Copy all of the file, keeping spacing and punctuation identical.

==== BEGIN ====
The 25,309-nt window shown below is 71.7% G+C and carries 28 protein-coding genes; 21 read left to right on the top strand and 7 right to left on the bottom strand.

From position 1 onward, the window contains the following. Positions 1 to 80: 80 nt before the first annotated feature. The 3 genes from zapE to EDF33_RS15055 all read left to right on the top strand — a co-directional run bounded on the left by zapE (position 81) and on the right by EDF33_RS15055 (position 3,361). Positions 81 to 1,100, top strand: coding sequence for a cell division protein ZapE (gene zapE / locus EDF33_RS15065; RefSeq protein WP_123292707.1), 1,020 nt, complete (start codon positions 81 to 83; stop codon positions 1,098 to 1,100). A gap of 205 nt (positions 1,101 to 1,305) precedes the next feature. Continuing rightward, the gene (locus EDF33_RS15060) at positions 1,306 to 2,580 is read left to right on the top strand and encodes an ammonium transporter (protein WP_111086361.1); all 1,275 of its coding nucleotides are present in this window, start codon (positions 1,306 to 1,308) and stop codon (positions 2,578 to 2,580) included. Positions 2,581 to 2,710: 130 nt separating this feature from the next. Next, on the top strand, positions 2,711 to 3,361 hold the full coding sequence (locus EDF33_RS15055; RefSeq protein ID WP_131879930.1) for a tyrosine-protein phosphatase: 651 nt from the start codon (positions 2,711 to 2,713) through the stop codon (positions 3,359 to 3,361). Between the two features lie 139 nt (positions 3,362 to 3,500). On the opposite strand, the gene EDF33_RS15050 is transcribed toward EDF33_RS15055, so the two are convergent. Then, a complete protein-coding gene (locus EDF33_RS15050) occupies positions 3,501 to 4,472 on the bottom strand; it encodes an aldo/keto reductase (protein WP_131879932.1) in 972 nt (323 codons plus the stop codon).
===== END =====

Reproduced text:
The 25,309-nt window shown below is 71.7% G+C and carries 28 protein-coding genes; 21 read left to right on the top strand and 7 right to left on the bottom strand.

From position 1 onward, the window contains the following. Positions 1 to 80: 80 nt before the first annotated feature. The 3 genes from zapE to EDF33_RS15055 all read left to right on the top strand — a co-directional run bounded on the left by zapE (position 81) and on the right by EDF33_RS15055 (position 3,361). Positions 81 to 1,100, top strand: coding sequence for a cell division protein ZapE (gene zapE / locus EDF33_RS15065; RefSeq protein WP_123292707.1), 1,020 nt, complete (start codon positions 81 to 83; stop codon positions 1,098 to 1,100). A gap of 205 nt (positions 1,101 to 1,305) precedes the next feature. Continuing rightward, the gene (locus EDF33_RS15060) at positions 1,306 to 2,580 is read left to right on the top strand and encodes an ammonium transporter (protein WP_111086361.1); all 1,275 of its coding nucleotides are present in this window, start codon (positions 1,306 to 1,308) and stop codon (positions 2,578 to 2,580) included. Positions 2,581 to 2,710: 130 nt separating this feature from the next. Next, on the top strand, positions 2,711 to 3,361 hold the full coding sequence (locus EDF33_RS15055; RefSeq protein ID WP_131879930.1) for a tyrosine-protein phosphatase: 651 nt from the start codon (positions 2,711 to 2,713) through the stop codon (positions 3,359 to 3,361). Between the two features lie 139 nt (positions 3,362 to 3,500). On the opposite strand, the gene EDF33_RS15050 is transcribed toward EDF33_RS15055, so the two are convergent. Then, a complete protein-coding gene (locus EDF33_RS15050) occupies positions 3,501 to 4,472 on the bottom strand; it encodes an aldo/keto reductase (protein WP_131879932.1) in 972 nt (323 codons plus the stop codon).